Alice called each night with reports on Solitaire games won and lost. “You know when you win,” she said, “the cards go marching off the edge! Then they all come back again when you hit Play.”
One night she called to say that she “could not do anything” on the machine, not even Solitaire. Nothing worked. A couple more days would pass before I felt well enough to go to her apartment.
When I arrived, the background screen on the computer was no longer green. It was black. The letters were no longer black. They were white. Further, neither wired keyboard nor touchscreen keyboard worked. Instead, a robotic voice spoke to me.
I tried to make changes, but was quickly dismissed by the gremlin that had taken over: “You do not have permission to make changes.”
“What did you do here?” I asked Alice, completely befuddled.
She shrugged. “I don’t know. I wanted to go to e-mail. I tried everything.”
I asked if she knew how to get to the settings, which required swiping along the edge of the screen. “Oh yes,” she said.
And the apps?
I flicked my finger up the screen, revealing the Apps Basement.
“I’ve seen all of those before,” she said. “I don’t know what they say. The print’s so small. I tried them. They’re not very helpful.”
As I struggled to return everything to the way it had been, she grew smaller and smaller in her chair. “I’d better give it up,” she said. “I made a big mess.”
I called Justin for help, which he calmly and patiently gave. At last everything had been restored to the condition Meg and I had created. With Justin’s help, there was now an even easier way for Alice to see Send and Reply in her e-mail program. However, the new look made the font so large that the space for an e-mail dwindled to less than an inch. Alice could not control the up and down arrows well enough to read a message in that narrow slot.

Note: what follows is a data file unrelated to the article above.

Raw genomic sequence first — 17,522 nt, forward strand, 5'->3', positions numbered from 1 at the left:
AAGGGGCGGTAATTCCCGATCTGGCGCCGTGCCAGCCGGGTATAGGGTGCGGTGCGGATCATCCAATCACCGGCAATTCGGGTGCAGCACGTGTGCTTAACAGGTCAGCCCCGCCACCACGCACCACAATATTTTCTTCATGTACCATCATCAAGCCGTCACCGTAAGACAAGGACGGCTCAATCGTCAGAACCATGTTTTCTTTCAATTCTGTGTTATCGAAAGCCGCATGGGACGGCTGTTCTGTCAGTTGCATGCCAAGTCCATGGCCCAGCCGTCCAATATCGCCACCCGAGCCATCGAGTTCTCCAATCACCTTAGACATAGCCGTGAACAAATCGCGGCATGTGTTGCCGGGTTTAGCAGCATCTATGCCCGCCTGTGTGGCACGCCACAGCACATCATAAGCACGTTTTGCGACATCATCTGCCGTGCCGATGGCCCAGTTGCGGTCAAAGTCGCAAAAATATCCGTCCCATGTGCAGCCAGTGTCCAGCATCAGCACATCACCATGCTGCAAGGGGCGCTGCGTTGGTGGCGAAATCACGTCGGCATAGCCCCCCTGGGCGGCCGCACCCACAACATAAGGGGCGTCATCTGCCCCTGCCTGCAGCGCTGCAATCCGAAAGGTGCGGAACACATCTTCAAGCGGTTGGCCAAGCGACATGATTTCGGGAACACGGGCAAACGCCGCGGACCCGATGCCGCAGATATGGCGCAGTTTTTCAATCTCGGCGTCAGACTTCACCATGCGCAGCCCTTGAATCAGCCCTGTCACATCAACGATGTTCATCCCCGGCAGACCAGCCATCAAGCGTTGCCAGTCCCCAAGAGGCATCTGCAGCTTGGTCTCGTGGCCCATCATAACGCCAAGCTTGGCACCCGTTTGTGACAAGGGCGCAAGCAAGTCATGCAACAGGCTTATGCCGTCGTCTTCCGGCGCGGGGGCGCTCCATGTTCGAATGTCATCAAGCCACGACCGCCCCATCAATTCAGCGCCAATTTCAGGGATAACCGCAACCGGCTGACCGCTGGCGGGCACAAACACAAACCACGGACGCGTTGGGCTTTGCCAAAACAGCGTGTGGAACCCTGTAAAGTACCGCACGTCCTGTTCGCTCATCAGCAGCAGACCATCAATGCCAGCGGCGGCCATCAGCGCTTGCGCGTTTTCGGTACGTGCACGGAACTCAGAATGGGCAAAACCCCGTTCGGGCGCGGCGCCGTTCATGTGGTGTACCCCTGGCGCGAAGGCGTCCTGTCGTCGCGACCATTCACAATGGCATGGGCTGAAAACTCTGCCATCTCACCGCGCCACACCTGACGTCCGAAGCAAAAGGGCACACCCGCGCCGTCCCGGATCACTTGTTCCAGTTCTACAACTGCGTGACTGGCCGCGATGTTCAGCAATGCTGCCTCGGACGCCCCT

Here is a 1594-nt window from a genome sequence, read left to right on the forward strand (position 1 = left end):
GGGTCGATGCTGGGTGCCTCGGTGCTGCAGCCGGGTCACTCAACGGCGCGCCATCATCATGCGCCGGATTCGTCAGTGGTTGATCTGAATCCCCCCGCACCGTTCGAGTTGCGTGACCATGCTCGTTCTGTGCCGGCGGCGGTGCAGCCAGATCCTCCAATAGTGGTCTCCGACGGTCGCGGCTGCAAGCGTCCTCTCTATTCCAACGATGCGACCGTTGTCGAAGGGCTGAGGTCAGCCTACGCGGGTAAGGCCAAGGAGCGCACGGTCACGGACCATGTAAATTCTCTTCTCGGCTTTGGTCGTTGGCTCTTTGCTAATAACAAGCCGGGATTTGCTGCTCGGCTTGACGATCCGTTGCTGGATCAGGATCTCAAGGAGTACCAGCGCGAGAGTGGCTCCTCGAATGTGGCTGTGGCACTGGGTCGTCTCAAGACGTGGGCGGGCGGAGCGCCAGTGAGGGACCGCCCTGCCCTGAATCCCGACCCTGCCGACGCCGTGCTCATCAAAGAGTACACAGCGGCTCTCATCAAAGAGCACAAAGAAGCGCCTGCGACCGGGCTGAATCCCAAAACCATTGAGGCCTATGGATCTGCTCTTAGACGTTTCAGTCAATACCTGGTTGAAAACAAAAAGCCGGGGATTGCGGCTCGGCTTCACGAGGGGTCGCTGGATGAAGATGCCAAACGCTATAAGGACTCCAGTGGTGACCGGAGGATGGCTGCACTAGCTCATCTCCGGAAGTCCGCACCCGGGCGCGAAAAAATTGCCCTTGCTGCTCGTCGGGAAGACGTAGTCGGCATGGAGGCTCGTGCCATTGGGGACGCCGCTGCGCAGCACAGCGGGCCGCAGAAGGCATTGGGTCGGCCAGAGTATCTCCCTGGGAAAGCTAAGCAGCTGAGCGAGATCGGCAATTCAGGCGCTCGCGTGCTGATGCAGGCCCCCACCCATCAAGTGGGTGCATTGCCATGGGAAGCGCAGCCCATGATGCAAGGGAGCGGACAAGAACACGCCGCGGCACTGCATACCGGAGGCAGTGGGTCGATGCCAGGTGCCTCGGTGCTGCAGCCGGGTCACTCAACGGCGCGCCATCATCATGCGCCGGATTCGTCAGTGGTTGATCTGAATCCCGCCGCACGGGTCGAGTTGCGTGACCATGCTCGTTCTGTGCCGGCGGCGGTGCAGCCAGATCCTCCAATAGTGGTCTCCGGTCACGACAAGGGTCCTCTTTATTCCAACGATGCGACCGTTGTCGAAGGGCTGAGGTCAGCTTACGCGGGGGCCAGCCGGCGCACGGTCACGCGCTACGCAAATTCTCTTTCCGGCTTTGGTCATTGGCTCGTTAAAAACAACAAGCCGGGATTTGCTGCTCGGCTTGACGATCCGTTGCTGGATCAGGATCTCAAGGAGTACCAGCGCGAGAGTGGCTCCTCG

After several days and more fiddling with font size and more colors and more lessons, I’m afraid nothing has improved.
The online keyboard is too hard for her to see; the wireless keyboard impossible. The confusion of where to put her fingers on the touchy touchscreen, the unfathomable options on pop-up menus that suddenly appear when fingers lightly brush the wrong spots, the difficulties of switching between programs, the stress she feels at not being able to see what she’s doing – all have added up to a conclusion we both came to independently: this is not going to work for her.
So back to Microsoft it goes. I can’t tell you how disappointed I am that this story does not end happily. And I’m sure that Alice, though stoic about it all, feels quite a lot worse.
Many thanks to Justin and Meg for their patience and assistance, and to you for following along this trail to a dead-end.
I do have one happy thing to report: After many weeks of turning up her nose at Alice and Nadine, Mika broke her silence the other day and stopped in the dining room to greet Alice. She bowed in that exact and brief way she has of bowing, and held hands for a moment. The thaw has begun. Must be spring coming.